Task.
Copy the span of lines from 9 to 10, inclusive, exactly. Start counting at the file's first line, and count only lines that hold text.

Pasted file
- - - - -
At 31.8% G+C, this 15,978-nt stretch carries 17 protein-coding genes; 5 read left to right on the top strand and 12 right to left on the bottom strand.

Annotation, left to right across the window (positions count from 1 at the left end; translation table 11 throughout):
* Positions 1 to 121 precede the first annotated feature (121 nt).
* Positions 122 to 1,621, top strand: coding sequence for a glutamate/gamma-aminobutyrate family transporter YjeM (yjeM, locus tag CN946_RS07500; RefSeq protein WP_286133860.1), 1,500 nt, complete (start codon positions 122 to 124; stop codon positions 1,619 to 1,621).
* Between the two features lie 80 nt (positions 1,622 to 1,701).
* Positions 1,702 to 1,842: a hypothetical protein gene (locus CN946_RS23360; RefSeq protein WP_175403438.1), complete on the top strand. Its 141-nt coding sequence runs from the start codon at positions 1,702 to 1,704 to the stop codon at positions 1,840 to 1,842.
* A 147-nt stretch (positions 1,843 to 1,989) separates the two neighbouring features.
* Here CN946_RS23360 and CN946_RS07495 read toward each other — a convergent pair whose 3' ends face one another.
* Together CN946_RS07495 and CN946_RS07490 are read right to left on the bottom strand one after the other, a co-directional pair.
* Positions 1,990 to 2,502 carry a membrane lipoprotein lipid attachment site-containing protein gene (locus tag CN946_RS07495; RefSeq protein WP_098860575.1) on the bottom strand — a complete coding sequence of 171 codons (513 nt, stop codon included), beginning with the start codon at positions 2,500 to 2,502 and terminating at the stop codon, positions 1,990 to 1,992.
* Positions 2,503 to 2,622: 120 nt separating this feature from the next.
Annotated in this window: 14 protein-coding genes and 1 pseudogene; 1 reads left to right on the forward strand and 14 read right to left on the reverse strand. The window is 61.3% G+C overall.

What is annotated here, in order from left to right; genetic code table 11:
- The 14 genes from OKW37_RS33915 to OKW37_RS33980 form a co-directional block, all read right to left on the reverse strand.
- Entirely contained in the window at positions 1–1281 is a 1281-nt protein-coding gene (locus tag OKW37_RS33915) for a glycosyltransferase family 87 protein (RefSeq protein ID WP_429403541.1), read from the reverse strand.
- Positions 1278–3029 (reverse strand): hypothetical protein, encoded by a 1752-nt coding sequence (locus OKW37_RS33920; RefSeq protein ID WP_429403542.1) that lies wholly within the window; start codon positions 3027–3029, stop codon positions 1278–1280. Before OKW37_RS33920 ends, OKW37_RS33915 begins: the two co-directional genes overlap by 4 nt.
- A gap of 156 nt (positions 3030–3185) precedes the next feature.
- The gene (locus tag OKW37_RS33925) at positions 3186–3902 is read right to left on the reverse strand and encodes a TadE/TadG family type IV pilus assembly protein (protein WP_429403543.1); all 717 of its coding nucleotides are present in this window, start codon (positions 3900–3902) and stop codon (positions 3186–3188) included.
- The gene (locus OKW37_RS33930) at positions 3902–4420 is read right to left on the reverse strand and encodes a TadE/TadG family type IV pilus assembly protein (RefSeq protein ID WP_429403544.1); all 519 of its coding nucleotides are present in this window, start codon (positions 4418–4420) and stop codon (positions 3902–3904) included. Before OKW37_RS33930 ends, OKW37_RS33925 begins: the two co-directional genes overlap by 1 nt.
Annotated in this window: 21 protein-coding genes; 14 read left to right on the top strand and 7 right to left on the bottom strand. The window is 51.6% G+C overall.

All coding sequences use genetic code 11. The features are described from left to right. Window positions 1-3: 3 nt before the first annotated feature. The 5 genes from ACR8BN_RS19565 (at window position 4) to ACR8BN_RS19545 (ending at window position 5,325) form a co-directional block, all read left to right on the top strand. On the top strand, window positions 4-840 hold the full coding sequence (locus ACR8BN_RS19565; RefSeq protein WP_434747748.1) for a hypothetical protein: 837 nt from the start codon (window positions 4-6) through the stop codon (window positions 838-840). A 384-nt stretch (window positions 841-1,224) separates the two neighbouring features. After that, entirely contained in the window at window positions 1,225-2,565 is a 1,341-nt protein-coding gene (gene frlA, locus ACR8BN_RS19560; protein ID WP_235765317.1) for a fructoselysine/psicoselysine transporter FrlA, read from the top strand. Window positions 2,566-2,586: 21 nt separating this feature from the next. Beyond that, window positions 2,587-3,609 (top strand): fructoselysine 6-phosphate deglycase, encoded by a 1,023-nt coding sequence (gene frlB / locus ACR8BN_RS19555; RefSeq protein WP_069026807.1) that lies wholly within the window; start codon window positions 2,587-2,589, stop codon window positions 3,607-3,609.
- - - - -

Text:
* Together CN946_RS07495 and CN946_RS07490 are read right to left on the bottom strand one after the other, a co-directional pair.
* Positions 1,990 to 2,502 carry a membrane lipoprotein lipid attachment site-containing protein gene (locus tag CN946_RS07495; RefSeq protein WP_098860575.1) on the bottom strand — a complete coding sequence of 171 codons (513 nt, stop codon included), beginning with the start codon at positions 2,500 to 2,502 and terminating at the stop codon, positions 1,990 to 1,992.